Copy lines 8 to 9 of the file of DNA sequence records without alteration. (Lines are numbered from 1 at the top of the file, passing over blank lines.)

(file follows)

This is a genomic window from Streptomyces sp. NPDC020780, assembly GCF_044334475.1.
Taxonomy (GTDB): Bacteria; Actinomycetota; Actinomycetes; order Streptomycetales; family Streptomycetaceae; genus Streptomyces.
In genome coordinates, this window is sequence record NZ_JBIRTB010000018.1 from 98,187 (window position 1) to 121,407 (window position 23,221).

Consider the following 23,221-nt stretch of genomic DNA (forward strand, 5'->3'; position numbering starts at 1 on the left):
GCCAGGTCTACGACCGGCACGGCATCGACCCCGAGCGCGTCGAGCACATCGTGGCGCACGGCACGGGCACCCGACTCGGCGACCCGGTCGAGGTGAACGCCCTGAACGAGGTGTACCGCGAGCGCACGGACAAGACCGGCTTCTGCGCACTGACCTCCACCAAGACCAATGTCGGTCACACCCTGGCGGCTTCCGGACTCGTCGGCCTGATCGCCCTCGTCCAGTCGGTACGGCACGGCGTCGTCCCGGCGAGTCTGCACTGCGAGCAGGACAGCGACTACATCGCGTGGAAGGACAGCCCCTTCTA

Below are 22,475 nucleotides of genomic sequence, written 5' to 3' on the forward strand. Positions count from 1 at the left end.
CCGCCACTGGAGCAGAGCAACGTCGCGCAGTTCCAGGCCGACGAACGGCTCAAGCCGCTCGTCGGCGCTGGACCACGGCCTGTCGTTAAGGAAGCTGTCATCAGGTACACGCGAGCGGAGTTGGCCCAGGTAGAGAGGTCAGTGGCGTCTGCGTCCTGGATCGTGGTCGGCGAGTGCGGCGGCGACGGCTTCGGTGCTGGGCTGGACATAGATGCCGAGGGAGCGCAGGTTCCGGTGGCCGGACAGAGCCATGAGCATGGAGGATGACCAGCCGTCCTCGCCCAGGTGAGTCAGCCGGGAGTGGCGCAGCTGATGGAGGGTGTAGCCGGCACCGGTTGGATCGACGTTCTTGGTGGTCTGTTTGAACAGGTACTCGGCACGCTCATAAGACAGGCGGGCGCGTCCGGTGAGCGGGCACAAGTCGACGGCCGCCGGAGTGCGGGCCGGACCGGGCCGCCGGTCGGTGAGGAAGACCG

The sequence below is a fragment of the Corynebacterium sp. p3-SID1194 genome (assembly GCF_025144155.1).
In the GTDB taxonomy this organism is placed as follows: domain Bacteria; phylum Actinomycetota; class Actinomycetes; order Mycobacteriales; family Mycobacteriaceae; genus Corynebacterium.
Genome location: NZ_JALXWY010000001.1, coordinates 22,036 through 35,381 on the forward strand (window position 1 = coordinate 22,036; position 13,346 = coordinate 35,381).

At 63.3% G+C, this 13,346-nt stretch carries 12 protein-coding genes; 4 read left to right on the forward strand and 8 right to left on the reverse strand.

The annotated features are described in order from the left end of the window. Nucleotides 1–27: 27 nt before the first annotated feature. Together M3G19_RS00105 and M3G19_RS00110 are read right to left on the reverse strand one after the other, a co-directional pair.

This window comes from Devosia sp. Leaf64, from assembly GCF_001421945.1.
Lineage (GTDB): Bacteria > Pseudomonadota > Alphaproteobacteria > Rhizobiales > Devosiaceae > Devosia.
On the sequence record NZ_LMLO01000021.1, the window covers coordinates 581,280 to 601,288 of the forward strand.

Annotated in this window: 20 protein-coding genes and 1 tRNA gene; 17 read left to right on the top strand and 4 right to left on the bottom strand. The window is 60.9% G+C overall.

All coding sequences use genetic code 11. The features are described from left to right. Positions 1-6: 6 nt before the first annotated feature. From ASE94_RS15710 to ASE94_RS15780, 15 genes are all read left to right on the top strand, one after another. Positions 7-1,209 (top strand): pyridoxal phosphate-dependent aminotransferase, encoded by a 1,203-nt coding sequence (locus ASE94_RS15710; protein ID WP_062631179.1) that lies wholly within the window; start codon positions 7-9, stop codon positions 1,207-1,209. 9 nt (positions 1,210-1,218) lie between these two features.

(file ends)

The sequence below is a fragment of the Corynebacterium sp. p3-SID1194 genome (assembly GCF_025144155.1).
In the GTDB taxonomy this organism is placed as follows: domain Bacteria; phylum Actinomycetota; class Actinomycetes; order Mycobacteriales; family Mycobacteriaceae; genus Corynebacterium.